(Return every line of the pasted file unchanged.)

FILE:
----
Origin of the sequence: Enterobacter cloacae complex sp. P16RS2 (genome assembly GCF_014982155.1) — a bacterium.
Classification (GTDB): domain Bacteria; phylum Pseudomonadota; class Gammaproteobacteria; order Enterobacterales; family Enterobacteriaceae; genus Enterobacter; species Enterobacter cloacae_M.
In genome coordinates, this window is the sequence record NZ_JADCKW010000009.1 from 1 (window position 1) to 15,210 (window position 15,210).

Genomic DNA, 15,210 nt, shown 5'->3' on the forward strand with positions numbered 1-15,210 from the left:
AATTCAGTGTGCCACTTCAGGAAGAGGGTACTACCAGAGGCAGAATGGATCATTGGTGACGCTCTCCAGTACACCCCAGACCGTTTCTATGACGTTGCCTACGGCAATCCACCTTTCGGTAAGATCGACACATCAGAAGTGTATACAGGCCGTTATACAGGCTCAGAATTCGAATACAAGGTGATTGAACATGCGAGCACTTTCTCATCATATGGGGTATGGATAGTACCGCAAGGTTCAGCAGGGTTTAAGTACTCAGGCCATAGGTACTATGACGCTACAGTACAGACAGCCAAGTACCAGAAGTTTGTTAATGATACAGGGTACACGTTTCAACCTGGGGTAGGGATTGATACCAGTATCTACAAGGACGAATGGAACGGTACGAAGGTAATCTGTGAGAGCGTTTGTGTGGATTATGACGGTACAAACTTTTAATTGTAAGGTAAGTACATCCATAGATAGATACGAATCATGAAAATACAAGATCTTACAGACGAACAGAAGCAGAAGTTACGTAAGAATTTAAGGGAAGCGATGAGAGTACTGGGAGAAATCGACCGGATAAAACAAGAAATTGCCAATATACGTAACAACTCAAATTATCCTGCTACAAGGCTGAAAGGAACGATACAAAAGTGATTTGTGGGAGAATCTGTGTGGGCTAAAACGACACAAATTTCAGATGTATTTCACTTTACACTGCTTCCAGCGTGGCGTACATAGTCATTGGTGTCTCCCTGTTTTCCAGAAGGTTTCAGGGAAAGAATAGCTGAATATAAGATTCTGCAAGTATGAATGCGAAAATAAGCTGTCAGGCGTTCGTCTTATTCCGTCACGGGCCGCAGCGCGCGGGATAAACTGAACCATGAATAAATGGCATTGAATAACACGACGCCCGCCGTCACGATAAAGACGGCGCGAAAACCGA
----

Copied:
Origin of the sequence: Enterobacter cloacae complex sp. P16RS2 (genome assembly GCF_014982155.1) — a bacterium.
Classification (GTDB): domain Bacteria; phylum Pseudomonadota; class Gammaproteobacteria; order Enterobacterales; family Enterobacteriaceae; genus Enterobacter; species Enterobacter cloacae_M.
In genome coordinates, this window is the sequence record NZ_JADCKW010000009.1 from 1 (window position 1) to 15,210 (window position 15,210).

Genomic DNA, 15,210 nt, shown 5'->3' on the forward strand with positions numbered 1-15,210 from the left:
AATTCAGTGTGCCACTTCAGGAAGAGGGTACTACCAGAGGCAGAATGGATCATTGGTGACGCTCTCCAGTACACCCCAGACCGTTTCTATGACGTTGCCTACGGCAATCCACCTTTCGGTAAGATCGACACATCAGAAGTGTATACAGGCCGTTATACAGGCTCAGAATTCGAATACAAGGTGATTGAACATGCGAGCACTTTCTCATCATATGGGGTATGGATAGTACCGCAAGGTTCAGCAGGGTTTAAGTACTCAGGCCATAGGTACTATGACGCTACAGTACAGACAGCCAAGTACCAGAAGTTTGTTAATGATACAGGGTACACGTTTCAACCTGGGGTAGGGATTGATACCAGTATCTACAAGGACGAATGGAACGGTACGAAGGTAATCTGTGAGAGCGTTTGTGTGGATTATGACGGTACAAACTTTTAATTGTAAGGTAAGTACATCCATAGATAGATACGAATCATGAAAATACAAGATCTTACAGACGAACAGAAGCAGAAGTTACGTAAGAATTTAAGGGAAGCGATGAGAGTACTGGGAGAAATCGACCGGATAAAACAAGAAATTGCCAATATACGTAACAACTCAAATTATCCTGCTACAAGGCTGAAAGGAACGATACAAAAGTGATTTGTGGGAGAATCTGTGTGGGCTAAAACGACACAAATTTCAGATGTATTTCACTTTACACTGCTTCCAGCGTGGCGTACATAGTCATTGGTGTCTCCCTGTTTTCCAGAAGGTTTCAGGGAAAGAATAGCTGAATATAAGATTCTGCAAGTATGAATGCGAAAATAAGCTGTCAGGCGTTCGTCTTATTCCGTCACGGGCCGCAGCGCGCGGGATAAACTGAACCATGAATAAATGGCATTGAATAACACGACGCCCGCCGTCACGATAAAGACGGCGCGAAAACCGA